Otosclerosis is a hereditary condition that causes abnormal bone growth within the middle ear and causes gradual hearing loss over time. Affecting around 1 in every 200 people, otosclerosis tends to run in families. Typically presenting alongside hormonal changes, otosclerosis often develops during pregnancy and affects more women than men.
There are three tiny bones in the inner ear, and otosclerosis sees one of these – the stapes ( ‘stirrup’ bone) – fuse with the bone surrounding it, preventing it from moving as the eardrum vibrates. Because it can’t move, it cannot pass the vibrations to the microscopic hair cells inside the cochlea, which stops sound from efficiently transmitting to the inner ear.
Otosclerosis can develop in just one or both ears.
While the exact causes of the condition are unknown, one likely otosclerosis cause is a hereditary factor. One study found that a family history of the condition was reported in more than half of the patients presenting with otosclerosis. Patients with a positive family history also have an earlier onset of otosclerosis.
Menopause, trauma or undergoing a major operation have been associated with either causing or aggravating otosclerosis, too, as has infection with measles (significantly fewer people who have been vaccinated against measles develop otosclerosis), drinking non-fluoridated water and a genetic disorder called osteogenesis imperfect
The most common symptoms associated with otosclerosis include gradual hearing loss; difficulty hearing low-pitched sounds while finding it easier to hear in situations with background noise; tinnitus; dizziness and vertigo; and balance issues.
The condition may affect one ear or both, with its severity varying from case to case.
An otosclerosis diagnosis may be confirmed through a combination of medical imaging and hearing tests. When it comes to diagnosing otosclerosis, audiograms (measuring hearing sensitivity) and tympanograms (measuring middle ear conduction) can help determine the type of hearing loss experienced and its extent. These are both common tests performed during a hearing assessment.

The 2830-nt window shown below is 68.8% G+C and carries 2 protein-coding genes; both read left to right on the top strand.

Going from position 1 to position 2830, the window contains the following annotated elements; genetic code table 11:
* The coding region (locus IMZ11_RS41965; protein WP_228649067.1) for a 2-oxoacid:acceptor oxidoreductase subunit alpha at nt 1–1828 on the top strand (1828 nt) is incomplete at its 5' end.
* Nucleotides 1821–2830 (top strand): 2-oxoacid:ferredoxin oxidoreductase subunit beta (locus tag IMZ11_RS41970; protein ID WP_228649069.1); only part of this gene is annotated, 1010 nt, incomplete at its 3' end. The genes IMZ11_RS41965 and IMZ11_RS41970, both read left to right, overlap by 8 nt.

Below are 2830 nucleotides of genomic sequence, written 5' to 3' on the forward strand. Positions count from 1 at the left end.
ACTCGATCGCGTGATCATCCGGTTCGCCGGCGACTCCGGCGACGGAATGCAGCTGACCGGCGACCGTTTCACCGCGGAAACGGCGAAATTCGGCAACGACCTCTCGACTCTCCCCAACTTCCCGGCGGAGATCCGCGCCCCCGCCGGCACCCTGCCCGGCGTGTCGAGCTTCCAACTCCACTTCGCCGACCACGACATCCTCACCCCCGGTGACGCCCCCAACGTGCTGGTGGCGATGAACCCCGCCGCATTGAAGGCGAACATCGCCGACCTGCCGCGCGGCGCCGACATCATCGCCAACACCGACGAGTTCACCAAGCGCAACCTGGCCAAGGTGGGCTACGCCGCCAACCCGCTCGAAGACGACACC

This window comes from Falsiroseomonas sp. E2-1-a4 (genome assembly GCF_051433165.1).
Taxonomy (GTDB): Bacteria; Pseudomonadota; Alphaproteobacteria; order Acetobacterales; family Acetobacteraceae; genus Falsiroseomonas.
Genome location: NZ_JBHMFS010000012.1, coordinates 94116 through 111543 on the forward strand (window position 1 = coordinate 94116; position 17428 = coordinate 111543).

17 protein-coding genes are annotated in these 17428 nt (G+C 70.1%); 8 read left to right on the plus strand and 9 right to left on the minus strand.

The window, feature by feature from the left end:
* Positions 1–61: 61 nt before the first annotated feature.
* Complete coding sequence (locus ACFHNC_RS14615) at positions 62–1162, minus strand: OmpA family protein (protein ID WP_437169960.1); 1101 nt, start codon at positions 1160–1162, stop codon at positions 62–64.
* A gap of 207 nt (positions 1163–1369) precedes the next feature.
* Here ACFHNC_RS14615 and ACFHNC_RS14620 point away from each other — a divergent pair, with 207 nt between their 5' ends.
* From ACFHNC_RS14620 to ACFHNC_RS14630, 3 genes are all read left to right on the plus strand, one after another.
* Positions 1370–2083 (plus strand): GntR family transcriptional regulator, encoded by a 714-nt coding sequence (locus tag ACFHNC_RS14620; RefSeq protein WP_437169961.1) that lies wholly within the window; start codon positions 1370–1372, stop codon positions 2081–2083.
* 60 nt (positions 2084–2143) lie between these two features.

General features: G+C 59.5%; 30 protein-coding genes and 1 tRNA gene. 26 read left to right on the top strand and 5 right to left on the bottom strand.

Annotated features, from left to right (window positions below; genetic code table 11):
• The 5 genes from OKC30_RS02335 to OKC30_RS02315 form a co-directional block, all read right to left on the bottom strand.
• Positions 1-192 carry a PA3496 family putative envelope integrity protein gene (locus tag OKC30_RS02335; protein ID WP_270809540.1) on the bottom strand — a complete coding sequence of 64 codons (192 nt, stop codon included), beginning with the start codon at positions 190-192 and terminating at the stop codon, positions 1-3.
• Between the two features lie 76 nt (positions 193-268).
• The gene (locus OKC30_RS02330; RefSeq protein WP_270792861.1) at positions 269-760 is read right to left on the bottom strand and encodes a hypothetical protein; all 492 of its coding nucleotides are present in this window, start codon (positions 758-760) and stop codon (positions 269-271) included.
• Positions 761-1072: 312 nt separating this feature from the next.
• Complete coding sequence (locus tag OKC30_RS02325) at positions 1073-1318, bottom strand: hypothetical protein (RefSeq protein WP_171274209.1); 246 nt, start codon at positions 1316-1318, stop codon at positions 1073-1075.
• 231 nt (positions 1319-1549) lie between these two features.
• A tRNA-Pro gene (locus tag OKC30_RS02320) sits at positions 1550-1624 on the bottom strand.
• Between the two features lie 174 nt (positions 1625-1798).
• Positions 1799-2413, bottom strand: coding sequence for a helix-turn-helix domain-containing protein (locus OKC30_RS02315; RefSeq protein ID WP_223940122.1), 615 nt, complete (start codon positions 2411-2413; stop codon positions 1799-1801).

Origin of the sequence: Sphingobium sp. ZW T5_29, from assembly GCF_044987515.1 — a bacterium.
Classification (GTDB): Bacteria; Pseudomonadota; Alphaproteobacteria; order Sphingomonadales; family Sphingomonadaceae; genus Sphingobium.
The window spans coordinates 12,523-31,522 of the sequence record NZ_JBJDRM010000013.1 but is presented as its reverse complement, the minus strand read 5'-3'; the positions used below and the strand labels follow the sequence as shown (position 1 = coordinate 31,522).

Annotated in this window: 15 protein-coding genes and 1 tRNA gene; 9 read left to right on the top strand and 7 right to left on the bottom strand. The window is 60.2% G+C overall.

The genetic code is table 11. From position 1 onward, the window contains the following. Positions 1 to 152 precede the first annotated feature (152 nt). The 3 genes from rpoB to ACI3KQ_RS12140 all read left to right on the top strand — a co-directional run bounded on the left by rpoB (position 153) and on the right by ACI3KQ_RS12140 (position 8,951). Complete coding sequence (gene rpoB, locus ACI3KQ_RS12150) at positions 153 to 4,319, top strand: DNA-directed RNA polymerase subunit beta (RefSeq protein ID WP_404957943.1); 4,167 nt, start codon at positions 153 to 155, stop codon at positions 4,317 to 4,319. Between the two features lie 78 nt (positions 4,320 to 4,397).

Otosclerosis typically causes conductive hearing loss, so the audiologist conducting the testing will look for any signs that it is present. Medical imaging, such as an MRI or CT scan, may also be used to identify potential damage to the labyrinth (the innermost part of the ear) or the cochlear nerve, as well as any excess bone growth.
The good news is there are treatments available for otosclerosis. However, if the symptoms of the condition go unnoticed or are ignored, it will continue to worsen and – while rare – can affect the inner ear.
Otosclerosis is the most common cause of hearing loss, affecting 1 in 200 people. Women are twice as likely as men to develop otosclerosis, and Caucasians are more widely affected than other ethnic groups.
In most people with the condition – 70 to 80 percent – both ears are affected. Otosclerosis tends to develop in the teens and early 20s, but symptoms may not appear until a person reaches their 40s.
Otosclerosis hearing loss can be managed, and for those living with otosclerosis, there are two main treatment options: hearing aids or surgery. As a non-surgical treatment approach, hearing aids carry fewer risks of complications.
There is also some research to suggest that certain supplements – fluoride, calcium and vitamin D – may help slow the condition's progression. However, studies are limited and further investigation is required to determine their reliability as a treatment option.
Mild cases of otosclerosis may not initially require treatment, but the progression of the condition must be monitored closely. Regular hearing tests make it easier to identify if there has been any progression in the hearing loss experienced or if any additional symptoms have developed.
Surgery may be an option for those diagnosed with otosclerosis. One of two procedures may be performed: a stapedectomy or a stapedotomy.
A stapedectomy is a procedure that sees a surgeon remove the affected stapes, replacing it with a plastic or metal prosthesis. The prosthesis helps to restore the normal movement of the delicate bones within the ear, assisting in restoring the patient’s hearing.
A stapedotomy is similar to a stapedectomy, but rather than removing the stapes, a small hole is made in the footplate of the stapes using a medical laser. A prosthesis is then inserted into the hole, helping to improve the movement of the tiny middle ear bones.
The success rate of otosclerosis surgery is high, with the procedures successfully restoring the hearing of those living with otosclerosis in more than 90 per cent of cases. As with any form of surgery, however, it is important to remember some risks accompany otosclerosis surgery. These include further or total hearing loss, the development or worsening of tinnitus, vertigo, an altered sense of taste and facial weakness.
Before you decide whether to proceed with surgery, it’s a good idea to discuss the potential risks with your surgeon.